San Francisco courts stop issuing warrants for “quality of life” infractions

Judges in San Francisco no longer issue warrants for unpaid fines or failure to appear in court when the underlying infraction is a so-called quality of life crime like loitering, sleeping in a park, or urinating in public.  The courts characterize the change as a nod to the reality of the city’s homeless population: many of those cited simply lack the means to pay fines, and jail time is not considered a constructive punishment.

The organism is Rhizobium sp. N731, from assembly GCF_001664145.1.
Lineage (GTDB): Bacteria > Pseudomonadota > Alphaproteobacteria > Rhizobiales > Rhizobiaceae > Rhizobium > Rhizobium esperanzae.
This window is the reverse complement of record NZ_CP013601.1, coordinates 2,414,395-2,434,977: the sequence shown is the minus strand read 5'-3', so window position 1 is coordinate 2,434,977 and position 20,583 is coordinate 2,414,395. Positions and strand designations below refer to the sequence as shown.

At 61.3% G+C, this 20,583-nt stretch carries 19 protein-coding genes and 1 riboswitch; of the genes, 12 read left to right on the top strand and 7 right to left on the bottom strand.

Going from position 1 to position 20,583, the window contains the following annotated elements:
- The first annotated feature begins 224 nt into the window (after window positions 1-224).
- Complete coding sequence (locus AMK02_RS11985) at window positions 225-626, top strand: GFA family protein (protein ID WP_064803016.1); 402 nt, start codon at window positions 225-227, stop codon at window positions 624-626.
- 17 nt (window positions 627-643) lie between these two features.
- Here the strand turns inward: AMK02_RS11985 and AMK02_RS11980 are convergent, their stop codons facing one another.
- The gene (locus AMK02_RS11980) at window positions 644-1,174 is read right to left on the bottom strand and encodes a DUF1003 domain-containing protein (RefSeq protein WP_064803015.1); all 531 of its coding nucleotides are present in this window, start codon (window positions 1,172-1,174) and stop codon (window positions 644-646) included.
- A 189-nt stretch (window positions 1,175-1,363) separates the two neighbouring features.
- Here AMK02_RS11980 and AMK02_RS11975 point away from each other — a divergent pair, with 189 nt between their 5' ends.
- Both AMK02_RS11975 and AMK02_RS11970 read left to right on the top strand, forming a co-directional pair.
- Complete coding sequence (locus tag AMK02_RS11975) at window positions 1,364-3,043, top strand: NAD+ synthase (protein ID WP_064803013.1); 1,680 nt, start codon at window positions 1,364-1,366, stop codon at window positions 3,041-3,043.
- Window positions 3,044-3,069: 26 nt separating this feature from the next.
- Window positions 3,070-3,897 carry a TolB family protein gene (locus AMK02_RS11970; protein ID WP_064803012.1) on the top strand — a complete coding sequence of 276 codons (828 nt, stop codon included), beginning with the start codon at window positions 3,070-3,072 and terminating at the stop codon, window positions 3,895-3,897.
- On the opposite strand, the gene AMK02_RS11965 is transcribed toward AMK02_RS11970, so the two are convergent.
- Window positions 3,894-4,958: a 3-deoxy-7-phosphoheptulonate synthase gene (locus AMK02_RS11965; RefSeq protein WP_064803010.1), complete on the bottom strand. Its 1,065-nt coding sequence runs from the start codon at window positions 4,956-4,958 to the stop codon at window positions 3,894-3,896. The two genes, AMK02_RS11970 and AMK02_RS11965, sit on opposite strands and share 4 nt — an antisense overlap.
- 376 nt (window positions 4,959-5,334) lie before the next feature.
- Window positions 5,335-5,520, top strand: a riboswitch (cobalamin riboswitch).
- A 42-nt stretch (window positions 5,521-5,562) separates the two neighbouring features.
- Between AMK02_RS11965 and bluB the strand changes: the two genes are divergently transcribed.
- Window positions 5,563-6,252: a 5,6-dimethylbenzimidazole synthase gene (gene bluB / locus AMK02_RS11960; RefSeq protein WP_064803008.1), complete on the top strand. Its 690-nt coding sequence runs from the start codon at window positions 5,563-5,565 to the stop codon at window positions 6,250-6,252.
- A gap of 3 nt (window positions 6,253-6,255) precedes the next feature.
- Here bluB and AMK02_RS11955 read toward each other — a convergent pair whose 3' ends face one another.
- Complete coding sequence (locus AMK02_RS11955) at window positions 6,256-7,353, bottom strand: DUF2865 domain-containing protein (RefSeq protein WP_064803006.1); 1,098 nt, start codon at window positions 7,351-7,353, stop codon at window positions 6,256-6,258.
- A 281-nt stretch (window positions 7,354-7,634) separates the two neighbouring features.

The decision has been criticized by many public officials:

The mayor’s office told local newspapers that judges were shirking their duty and throwing away opportunities to help the homeless.

San Francisco Police Officers Association President Martin Halloran said the court was sending a bad message.

“We get thousands upon thousands of calls a year about quality-of-life concerns by the residents of this city,” he said. “With no consequence now, with none whatsoever, there’s no reason why anyone has to obey the law.”

Cities have long struggled to thread the needle between public health and safety on the one hand, and the humane treatment of the homeless on the other.  It will be interesting to see the effects of the approach taken here.

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